If you find that you sit a lot during the day, training your legs is a great way to activate the muscles that are inactive when sitting. Training your legs can be beneficial for your overall goals as they make up the largest muscle groups in your body.
Benefits of doing leg exercises
Leg exercises can help you to achieve a range of fitness goals, from increasing your metabolism to building muscle and burning fat.
Strengthening your lower body can build muscle and help to improve performance when running, jumping, twisting or kicking. When your lower body is strong you are also more resilient to injury.
If one of your goals is to build muscle, training your legs can also increase the production of the hormones that promote building lean muscle mass.
Training the large muscles of the legs at higher intensities can trigger the EPOC (excess post-exercise oxygen consumption) effect, this is sometimes referred to as the ‘afterburn effect’. After you finish your workout, your body continues to burn energy at a higher rate than your resting metabolic rate.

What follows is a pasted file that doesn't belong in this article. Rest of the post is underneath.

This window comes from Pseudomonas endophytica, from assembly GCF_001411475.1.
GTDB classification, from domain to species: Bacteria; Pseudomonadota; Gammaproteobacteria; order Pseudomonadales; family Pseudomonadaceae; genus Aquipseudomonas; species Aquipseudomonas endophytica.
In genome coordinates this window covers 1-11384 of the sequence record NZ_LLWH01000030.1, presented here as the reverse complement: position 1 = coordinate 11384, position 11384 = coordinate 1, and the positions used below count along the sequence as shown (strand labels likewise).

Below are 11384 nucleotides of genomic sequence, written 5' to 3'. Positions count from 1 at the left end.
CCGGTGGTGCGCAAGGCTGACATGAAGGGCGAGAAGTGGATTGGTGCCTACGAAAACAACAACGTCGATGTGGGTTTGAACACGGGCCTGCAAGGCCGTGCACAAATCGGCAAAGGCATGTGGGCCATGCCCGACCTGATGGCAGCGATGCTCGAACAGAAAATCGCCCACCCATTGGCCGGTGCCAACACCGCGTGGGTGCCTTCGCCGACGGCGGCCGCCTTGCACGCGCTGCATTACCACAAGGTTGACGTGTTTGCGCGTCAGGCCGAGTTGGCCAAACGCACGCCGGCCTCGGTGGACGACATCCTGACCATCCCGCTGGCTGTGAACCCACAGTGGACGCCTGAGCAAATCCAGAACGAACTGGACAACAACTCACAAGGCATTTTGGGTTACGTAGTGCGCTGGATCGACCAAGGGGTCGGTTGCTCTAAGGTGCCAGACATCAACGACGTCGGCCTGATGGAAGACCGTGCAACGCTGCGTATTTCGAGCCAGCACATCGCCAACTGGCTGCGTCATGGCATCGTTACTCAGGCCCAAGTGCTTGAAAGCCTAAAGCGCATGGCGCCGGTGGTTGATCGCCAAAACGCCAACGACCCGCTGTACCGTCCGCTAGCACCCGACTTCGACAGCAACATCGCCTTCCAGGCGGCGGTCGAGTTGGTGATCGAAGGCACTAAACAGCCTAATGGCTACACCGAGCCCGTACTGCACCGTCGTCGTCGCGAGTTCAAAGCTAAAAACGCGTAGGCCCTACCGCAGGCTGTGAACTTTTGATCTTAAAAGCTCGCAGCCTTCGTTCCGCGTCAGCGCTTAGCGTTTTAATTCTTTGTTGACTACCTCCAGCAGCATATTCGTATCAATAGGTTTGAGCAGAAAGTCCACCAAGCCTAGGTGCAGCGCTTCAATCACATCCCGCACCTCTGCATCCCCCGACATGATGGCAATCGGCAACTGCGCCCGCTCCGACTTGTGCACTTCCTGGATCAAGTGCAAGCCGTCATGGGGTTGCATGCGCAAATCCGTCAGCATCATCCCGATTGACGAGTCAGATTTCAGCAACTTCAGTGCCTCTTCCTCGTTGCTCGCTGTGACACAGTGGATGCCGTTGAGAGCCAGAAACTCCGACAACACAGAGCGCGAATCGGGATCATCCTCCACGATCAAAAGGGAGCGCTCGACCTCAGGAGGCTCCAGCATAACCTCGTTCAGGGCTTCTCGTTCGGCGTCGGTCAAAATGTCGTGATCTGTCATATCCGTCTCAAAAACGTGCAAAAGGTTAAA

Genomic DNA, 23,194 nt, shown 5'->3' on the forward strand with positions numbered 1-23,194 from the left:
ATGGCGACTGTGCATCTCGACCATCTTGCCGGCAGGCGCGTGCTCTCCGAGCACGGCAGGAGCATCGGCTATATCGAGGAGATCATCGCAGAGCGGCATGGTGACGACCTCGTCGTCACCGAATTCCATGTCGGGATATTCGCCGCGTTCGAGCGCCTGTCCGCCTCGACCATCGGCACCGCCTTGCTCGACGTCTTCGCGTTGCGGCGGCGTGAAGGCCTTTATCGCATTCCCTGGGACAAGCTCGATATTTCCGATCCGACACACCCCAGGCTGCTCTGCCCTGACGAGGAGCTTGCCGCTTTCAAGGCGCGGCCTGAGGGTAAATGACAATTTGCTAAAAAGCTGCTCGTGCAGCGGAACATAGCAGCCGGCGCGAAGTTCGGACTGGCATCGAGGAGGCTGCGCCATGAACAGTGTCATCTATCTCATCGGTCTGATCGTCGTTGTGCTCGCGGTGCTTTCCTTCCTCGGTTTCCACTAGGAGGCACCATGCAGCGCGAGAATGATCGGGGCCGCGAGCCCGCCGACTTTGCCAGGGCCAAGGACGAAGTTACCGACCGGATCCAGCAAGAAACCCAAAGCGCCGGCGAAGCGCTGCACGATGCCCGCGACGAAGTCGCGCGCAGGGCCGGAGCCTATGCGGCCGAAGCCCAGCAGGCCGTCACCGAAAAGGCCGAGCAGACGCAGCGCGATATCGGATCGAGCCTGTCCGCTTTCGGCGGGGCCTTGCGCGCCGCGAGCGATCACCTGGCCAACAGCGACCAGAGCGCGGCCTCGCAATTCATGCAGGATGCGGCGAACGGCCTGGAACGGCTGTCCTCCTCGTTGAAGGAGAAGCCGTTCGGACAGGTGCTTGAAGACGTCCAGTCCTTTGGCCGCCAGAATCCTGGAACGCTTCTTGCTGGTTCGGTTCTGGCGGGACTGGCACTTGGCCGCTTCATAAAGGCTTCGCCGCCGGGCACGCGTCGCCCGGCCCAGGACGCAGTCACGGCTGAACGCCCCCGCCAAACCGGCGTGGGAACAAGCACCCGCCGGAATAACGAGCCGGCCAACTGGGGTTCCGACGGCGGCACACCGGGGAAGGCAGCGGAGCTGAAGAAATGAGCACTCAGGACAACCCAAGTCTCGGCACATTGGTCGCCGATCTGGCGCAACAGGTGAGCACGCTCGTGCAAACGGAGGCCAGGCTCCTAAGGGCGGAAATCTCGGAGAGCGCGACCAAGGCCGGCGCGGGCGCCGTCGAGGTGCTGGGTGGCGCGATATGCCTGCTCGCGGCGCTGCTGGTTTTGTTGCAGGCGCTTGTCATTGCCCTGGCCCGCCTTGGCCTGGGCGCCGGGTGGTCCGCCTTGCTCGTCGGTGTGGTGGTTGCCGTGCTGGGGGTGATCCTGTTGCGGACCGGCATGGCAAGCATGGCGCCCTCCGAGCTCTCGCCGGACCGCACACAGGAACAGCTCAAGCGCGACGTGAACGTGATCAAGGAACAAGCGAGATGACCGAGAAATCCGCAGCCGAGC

Most leg exercises when performed correctly also engage and strengthen your core. A strong core is important in all aspects of life and is very beneficial for performing well in the gym as well as many other physical activities. Strengthening the glutes, hip flexors and core can also help to prevent lower back pain.
Best leg exercises for women